How To Build A Hidden Cocktail Bar
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IntroductionWith its inlaid lighting, this countertop made the perfect setting for a truly luxurious touch — a hidden cocktail bar. I took a simple cabinet box, stirred in a motorized TV lift and added a splash of creative wiring to give this garage an entertaining twist.
- Basic carpentry tools
- Orbital sander
- Oscillating multi-tool
- Pocket hole jig
- Table saw
- 1-1/4” trim screws (8)
- 1" pocket hole screws (box)
- 1/2-in. oak quarter-round
- 1/4" tempered glass (1)
- 18 gauge wire
- 1x10 x 4' oak boards (2)
- 27" TV lift (1)
- Limit switch (1)
- Momentary switch (1)
Meet the Builder: An editor for Family Handyman, Jay Cork loves tinkering in his garage as much as he likes relaxing after.
Project step-by-step (14)
Make the base
- I fashioned a base for my cocktail bar by tracing the section of countertop editor Mike Berner made in his “Workbench to Bar Top” article.
- I used the same butcher block material and cut out the shape with a jigsaw.
Assemble the cabinet box
- Using one-inch pocket hole screws, attach the top and bottom parts to the sides.
- The back slips into the box instead of resting on it.
- Pro tip: I used pocket hole joinery just in case I needed to disassemble the whole thing, and I’m glad I did. There was a miscalculation and I had to remove the box and cut it down by a few inches. If I had used a different joinery method, that would have been far more difficult.
Install the LED lights
- The next step is to feed the power cable through a small notch in the back of the cabinet.
- Stick the LED light strip to the inside top of the cabinet, snug to the back.
- Hide the LED strip with a piece of oak quarter-round, directing light down, not out.
Prepare the cabinet
- To retrofit a TV lift into the cabinet, cut away the cabinet’s top stretcher.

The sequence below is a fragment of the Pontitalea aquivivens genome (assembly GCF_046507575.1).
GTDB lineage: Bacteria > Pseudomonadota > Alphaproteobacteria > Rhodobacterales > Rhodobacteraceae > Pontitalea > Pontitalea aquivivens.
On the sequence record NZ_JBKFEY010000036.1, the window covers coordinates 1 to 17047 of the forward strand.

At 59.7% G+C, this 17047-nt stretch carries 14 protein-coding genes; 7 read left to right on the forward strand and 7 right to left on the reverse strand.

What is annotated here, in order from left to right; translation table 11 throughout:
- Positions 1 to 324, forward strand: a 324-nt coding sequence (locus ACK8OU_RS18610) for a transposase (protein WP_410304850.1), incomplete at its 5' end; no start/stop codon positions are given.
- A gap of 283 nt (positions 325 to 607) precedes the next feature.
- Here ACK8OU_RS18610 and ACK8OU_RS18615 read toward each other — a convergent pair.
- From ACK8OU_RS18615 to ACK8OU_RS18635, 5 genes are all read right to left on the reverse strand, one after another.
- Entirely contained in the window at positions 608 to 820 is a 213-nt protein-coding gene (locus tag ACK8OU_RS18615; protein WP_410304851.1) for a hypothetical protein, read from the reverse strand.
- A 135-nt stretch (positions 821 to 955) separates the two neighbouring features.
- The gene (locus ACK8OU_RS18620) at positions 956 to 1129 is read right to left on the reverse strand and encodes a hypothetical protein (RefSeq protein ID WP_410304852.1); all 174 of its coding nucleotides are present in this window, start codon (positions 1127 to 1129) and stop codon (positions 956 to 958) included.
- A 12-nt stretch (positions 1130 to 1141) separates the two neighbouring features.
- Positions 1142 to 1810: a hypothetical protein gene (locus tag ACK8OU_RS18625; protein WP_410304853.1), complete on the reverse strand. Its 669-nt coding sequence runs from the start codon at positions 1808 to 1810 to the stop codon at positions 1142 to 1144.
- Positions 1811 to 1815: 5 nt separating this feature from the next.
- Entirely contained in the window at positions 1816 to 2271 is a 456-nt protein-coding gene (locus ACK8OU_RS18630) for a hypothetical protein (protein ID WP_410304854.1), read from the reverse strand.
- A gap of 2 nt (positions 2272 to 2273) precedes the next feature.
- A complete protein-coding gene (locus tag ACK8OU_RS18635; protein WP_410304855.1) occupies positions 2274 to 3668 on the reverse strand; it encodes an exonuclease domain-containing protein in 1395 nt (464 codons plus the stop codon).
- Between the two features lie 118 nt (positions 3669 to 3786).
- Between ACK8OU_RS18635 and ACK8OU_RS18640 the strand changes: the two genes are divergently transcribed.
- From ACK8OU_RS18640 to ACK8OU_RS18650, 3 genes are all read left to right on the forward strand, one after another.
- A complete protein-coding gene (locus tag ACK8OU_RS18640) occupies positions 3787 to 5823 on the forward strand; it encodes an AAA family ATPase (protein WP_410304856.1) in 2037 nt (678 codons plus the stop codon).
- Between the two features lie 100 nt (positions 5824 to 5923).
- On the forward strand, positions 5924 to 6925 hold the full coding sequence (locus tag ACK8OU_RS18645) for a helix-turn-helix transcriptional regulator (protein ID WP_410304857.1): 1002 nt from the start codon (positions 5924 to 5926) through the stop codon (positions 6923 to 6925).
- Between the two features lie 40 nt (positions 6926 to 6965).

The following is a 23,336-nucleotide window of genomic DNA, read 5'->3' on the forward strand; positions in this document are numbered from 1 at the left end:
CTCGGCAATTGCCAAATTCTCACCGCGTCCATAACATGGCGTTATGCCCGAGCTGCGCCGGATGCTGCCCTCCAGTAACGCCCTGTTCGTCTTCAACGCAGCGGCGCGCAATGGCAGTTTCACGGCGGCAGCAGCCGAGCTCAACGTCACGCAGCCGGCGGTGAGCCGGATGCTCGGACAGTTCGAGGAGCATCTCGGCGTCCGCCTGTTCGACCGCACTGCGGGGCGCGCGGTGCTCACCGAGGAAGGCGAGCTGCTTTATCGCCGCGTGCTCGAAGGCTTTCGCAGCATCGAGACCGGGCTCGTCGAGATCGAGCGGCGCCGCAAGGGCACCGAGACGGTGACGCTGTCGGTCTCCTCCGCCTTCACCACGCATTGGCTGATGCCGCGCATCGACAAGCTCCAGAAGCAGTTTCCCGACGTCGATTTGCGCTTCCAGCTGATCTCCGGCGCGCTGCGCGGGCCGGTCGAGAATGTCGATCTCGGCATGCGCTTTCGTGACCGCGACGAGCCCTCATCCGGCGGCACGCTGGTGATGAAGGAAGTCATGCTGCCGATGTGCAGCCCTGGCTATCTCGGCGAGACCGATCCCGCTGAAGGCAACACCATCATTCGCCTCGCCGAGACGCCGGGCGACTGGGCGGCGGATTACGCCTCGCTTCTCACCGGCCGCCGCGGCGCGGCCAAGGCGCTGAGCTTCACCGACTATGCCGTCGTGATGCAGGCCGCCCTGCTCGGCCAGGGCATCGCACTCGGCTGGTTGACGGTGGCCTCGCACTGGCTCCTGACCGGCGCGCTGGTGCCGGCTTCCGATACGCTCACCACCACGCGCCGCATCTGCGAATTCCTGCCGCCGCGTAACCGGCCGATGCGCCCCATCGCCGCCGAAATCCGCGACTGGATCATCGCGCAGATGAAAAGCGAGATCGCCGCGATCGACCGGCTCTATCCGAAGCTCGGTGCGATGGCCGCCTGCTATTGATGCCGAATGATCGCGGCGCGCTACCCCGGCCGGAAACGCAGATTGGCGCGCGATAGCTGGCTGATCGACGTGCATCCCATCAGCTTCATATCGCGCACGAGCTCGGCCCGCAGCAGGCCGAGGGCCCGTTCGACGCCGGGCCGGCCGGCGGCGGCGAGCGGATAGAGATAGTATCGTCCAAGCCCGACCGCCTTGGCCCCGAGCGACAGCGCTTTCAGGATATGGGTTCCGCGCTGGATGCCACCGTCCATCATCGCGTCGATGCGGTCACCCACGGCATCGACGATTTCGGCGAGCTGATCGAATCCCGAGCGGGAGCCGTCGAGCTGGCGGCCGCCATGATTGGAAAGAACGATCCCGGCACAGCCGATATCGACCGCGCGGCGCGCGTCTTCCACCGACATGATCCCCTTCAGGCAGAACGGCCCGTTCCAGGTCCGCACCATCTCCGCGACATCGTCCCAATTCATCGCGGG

- A jigsaw didn’t let me get close enough, so I finished with an oscillating multi-tool.
Level the lift
- With the lift fully extended, use a scrap piece of countertop to position the lift level with the rest of the work surface.
Attach the lift to the cabinet
- Secure the lift to the back of the cabinet with one-inch screws.
- Pro tip: A magnetic torpedo level helped me keep everything plumb.
Install a hidden switch
- The lift came with a remote, but here’s an alternative way to operate it: Wire a round momentary switch ($12 online) to the control box, concealing it under the lip of the countertop.
- Rout a small channel on the underside of the countertop for the wires and drill a hole for the switch.
- Now the switch is perfectly concealed yet always within reach.
Mount the power supply
- Mount the power supply near the front of the cabinet so the cables won’t impede the travel of the cocktail bar.
- Bundling the cables with hook-and-loop wire wraps keeps them clear of moving parts.
Wire the light switch
- For a little extra pop, I installed a limit switch ($7 online) to automatically turn on the LED lights as the cocktail bar rises and turn them off again as it descends.
- The power runs to the LED strip through the black wire, so I spliced that wire to the switch. When the bar goes up, the circuit closes and power flows to the lights.
- Pro tip: Before you install the limit switch, test the setup with a scrap piece of LED light and the switch hooked up to the power supply to make sure everything is wired properly.
Position the base
- With the lift fully extended, set the base onto the lift cradle and attach it using one-inch screws.
- Pro tip: I used playing cards to help maintain an even gap.
Attach the box to the base
- To prevent the oak from splitting, drill 1/8-in. pilot holes in the top and bottom.
- Attach the box to the base with 1-1/4-in. trim screws.
Position the “lid”
- With the lift in the lowered position, use double-sided tape to help position the lid.
- Set the countertop lid onto the box and attach it with trim screws.
- The TV lift I used is available for $560 at tvliftcabinet.com. There were lots of sizes to choose from, and the staff was really helpful. If you can use a screwdriver, you can install one of these.
- The final installation was a little difficult because the cocktail bar was heavier and deeper than a skinny flat screen TV, exerting more leverage on this lift than it was designed for.
- But with a little shimming and trimming, I was able to get the base and the lid to sit perfectly flush with the countertop.